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Portland to increase development fees to pay for parks

In a 3-2 vote, the Portland City Council voted Wednesday to approve an increase in system development charges for Portland Parks & Recreation.

The controversial ordinance had its first hearing on April 15 and was then amended after talks with critics, including the Homebuilders Association of Metro Portland.

It's now scheduled to take effect July 1, 2016, with exemptions for low-income housing; lower rates for units below 700 square feet and a refund for Lewis & Clark College's new dorms.

The new rate structure is also scaled to the size of the development, a major change since the Parks SDC program began in 1998.

Revenues will go to park developments to increase park capacity, along with some and strategic land acquisition to close gaps in the system.

The new methodology allows parks to expand service capacity of community centers, aquatic facilities and maintenance facilities, which the previous methodology didn't allow.

"We are all aware there are critics of this approach," said Commissioner Nick Fish, who voted to support the measure along with Commissioner Amanda Fritz and Mayor Charlie Hales. "I've met with I think all of the critics. … What I learned is that the increase in rates was not the primary concern, it was the methodology."

Fish said he does not expect that the new methodology set a precedence for other city bureaus.

Commissioner Dan Saltzman voted against the ordinance, along with Commissioner Steve Novick.

Saltzman said he didn't want to pass a fee like this "in such a vacuum, in a one-off fashion," and said he looked forward to the comprehensive review of fees Hales has said he the Council will soon take on.

Saltzman also said he didn't "see the crisis that warrants such a revenue increase."

"Portland Parks has been on a roll, but I also know it's bursing with SDC revenues," he said. He urged the council to "put our fees where our mouths are, and see where we can put more single-family and multi-family infrastructure. ... I think council needs to be more concerned with middle-wage earners or we do become the San Francisco or the Seattle or Denver? I don't think any of us want to go there."

Novick, meanwhile, said he saw merit in the ordinance but said he'd rather take time and see the council act after taking a larger look at city fee structures.

"It's perfectly appropriate for parks to collect SDCs; we need to build parks in East Portland and make improvements to parks," he said.

And the new system to adopt fees based on square footage makes sense, he said.

But "it makes sense to delay this decision until we take a bigger look at housing affordability," Novick said.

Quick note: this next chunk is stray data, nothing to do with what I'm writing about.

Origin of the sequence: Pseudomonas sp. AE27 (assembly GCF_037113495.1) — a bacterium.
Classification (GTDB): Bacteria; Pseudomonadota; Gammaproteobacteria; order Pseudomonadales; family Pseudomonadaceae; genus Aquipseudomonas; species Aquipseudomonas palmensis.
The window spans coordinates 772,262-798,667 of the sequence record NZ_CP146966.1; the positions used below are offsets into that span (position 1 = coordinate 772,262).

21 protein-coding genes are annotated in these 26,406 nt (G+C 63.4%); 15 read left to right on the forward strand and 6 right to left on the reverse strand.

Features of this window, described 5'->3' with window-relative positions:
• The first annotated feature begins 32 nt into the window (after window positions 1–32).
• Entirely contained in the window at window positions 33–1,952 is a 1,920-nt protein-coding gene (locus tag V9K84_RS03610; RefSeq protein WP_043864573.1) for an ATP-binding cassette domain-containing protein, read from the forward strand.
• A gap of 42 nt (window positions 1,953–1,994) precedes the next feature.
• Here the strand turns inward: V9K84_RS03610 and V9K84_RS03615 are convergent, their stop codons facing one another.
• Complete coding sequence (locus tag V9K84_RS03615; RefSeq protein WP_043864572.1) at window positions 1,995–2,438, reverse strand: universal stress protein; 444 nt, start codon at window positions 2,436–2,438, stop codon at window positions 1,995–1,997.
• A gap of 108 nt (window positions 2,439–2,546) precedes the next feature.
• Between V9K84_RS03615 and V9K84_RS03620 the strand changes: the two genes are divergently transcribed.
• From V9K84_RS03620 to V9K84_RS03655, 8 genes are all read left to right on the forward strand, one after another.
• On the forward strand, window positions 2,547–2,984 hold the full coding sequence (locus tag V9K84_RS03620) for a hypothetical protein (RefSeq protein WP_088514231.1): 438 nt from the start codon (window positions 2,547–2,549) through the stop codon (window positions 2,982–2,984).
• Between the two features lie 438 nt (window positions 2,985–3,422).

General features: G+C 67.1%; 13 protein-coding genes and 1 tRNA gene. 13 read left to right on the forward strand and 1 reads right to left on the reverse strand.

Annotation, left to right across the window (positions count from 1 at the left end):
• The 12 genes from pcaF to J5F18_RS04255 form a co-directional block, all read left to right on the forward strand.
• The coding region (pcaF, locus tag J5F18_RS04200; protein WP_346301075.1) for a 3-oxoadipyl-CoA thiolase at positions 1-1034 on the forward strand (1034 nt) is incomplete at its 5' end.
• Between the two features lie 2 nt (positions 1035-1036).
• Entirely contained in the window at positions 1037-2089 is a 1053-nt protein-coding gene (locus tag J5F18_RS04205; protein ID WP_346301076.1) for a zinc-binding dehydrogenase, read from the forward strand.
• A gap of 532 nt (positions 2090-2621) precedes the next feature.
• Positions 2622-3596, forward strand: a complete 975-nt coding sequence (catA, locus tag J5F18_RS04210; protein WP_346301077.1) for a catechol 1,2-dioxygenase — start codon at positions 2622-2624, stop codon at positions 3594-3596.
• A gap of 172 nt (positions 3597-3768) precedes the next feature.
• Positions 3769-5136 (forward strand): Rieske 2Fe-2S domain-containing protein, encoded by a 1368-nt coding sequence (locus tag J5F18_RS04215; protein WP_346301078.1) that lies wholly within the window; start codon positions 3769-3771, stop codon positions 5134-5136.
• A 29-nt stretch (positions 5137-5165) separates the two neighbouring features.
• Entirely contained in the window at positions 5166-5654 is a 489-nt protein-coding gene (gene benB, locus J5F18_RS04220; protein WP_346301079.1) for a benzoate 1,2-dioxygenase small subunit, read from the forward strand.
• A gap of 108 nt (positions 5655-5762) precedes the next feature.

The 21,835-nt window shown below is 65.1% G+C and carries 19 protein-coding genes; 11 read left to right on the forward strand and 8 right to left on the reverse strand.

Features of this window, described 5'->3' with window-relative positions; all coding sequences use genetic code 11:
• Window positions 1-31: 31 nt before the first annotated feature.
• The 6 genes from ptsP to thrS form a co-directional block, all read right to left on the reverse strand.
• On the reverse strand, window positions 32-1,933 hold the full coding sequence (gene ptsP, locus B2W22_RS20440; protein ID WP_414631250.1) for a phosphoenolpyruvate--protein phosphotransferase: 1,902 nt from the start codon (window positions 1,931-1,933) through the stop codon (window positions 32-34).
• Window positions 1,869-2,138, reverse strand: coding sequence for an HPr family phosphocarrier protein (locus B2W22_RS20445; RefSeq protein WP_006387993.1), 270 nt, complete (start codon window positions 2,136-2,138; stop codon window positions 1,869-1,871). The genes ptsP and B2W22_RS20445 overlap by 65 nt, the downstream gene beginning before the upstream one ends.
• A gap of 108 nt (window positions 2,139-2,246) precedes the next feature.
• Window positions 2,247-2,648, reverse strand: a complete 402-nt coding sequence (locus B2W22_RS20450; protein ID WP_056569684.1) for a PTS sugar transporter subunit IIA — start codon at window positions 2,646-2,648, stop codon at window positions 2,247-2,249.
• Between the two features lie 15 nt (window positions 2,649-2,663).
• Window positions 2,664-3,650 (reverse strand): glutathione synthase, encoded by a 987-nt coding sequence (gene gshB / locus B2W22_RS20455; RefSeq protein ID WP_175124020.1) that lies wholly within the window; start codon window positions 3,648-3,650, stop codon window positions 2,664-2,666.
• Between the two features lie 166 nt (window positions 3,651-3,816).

Fritz called it a "fiscally responsible measure," and an "important program that will help shape the future park system." "New development should pay its way — no more, no less," she said.

Hales said he believes the ordinance is sound, and developed in a thoughtful and inclusive way.

He said it tees off the work the council will do to look at affordability.

"It will be substantive, the five of us looking at the big picture together," he said. "We have a year to look at how this set of fees and others mesh together and affect the affordability of housing."

And Hales said the value of the SDC increase for parks is worth it.

"We have to balance fees and how they affect cost, also what we get for those fees," he said, citing a phenomenon called the "second paycheck," by Oregon economist Ed Whitelaw. The theory is that Oregonians get not only a first paycheck but a second one in the form of qualify of life — including access to nature, good public schools and a park system.

Starting July 1, the increase in parks SDCs at an 88-percent recovery rate is estimated to provide up to $552 million in new revenue for park acquisition and development over 20 years.

The other 12 percent of program costs will be paid by $71 million from other sources such as grants, sponsorships, urban renewal funding, and transfers from other agencies.

Projected revenue from both sources will fund all of the need.

The groups that participated in the Parks SDC task force included the League of Women Voters of Portland, Portland Business Alliance,

Portland Development Commission, Development Review Advisory Committee, Portland Parks Board, College Coalition, I-Iome Builders Association of Metropolitan Portland, and others.

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